Analysis of the Verrucomicrobia (methanotrophs) proteins were more conclusive, indicating an ancient divergence from proteobacteria, the other methanotrophe bacteria (Op den Camp et al., 2009). A subsequent phylogenetic analysis of the genes encoding subunits of the membrane-bound methane monooxygenase in the verrucomicrobia Methylokorus infernorum “placed them into a distinct cluster from proteobacterial homologs. This indicates an ancient divergence of Verrucomicrobia and Proteobacteria methanotrophs rather than a recent horizontal gene transfer of methanotrophic ability” (Dunfield et al., 2007).

Carbon fixation in methanotrophs uses the ribulose-1,5-bisphosphate carboxylase/oxygenase (RuBisCO) enzyme in the Calvin–Benson–Bassham (CBB) cycle. Phylogenetic analysis suggested that the verrucomicrobial methanotrophs RuBisCO represents a new type of enzyme, with the Verrucomicrobia enzymes forming a distinct group separated from the other prokaryotic RuBisCO (Khadem et al., 2011). As with sterol and tubulin, it was concluded that “the streamlined metabolism of verrucomicrobial methanotrophs may be reminiscent of the metabolism of primordial methanotrophs” (Chistoserdova, 2011). No HGT appeared to have been involved. Similarly to tubulin, an ancient relationship is observed for the PVC C1 transfer genes.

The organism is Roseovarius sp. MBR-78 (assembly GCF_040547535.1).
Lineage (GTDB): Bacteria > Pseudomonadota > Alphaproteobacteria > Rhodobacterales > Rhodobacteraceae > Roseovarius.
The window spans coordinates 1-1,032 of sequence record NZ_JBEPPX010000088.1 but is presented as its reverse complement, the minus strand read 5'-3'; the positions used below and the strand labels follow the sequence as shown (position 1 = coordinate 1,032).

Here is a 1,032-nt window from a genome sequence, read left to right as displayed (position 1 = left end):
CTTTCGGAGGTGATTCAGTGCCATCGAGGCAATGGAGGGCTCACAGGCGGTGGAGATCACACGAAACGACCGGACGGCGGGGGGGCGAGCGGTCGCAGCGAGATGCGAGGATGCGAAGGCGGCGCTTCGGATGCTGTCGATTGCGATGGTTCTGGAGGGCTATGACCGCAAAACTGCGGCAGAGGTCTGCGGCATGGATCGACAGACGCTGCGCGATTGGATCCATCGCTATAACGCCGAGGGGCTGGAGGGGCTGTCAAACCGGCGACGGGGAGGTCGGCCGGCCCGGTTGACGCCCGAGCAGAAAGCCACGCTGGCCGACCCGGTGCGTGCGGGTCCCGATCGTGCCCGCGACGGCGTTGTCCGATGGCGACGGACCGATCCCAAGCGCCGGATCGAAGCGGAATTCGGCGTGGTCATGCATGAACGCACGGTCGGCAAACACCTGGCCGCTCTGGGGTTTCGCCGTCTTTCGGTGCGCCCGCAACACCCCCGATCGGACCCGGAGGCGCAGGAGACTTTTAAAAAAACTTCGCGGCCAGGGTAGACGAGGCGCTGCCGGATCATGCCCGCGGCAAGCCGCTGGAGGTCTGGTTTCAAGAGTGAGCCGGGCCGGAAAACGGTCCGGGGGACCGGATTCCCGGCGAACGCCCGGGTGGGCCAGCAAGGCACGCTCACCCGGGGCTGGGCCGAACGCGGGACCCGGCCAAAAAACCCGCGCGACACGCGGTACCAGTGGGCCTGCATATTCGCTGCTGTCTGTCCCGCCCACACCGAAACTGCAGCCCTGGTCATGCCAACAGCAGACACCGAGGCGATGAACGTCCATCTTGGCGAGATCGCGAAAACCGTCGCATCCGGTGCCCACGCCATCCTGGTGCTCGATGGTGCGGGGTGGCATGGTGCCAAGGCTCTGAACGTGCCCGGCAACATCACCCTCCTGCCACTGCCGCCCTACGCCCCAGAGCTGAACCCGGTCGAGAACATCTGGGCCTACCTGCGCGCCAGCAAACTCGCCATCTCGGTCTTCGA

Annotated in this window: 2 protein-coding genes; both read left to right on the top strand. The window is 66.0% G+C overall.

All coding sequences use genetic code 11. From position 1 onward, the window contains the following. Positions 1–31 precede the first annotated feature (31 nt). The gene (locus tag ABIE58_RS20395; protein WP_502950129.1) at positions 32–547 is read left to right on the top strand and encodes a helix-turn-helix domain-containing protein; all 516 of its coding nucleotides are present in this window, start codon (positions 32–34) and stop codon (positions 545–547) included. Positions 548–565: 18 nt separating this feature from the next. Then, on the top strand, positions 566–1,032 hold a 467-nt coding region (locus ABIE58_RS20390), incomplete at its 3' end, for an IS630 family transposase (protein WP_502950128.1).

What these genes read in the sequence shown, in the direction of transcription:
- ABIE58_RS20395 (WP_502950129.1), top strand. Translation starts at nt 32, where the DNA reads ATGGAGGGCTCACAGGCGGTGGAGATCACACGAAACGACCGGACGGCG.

In conclusion, as described in the main text, given:

1) the inherent difficulty of accurately estimating ancient phylogenetic relationships,

2) our uncertainty concerning the topology of many parts of the ToL, in particular the relationship between the three domains of life and the position of the PVC within the bacteria, and

3) the need for wider use of and further development of methods used to compare HGT with non-HGT scenarios,

it is important to be cautious about inferring the occurrence of ancient HGT to account for unexpected distributions of characters and gene families. Ideally, we feel such inferences should be made in the context of testing whether or not HGT is supported using a range of different explicit models, while also taking into account the uncertainty and proposed alternatives of the trees (both organism and gene trees). Thus, in our opinion, the HGT origin of these PVC features remains to be established. This uncertainty highlights the importance of taking into account new and alternative hypotheses and ideas in analyses of this kind (Devos and Reynaud, 2010; Forterre, 2010; Reynaud and Devos, 2011; Fuerst and Sagulenko, 2012).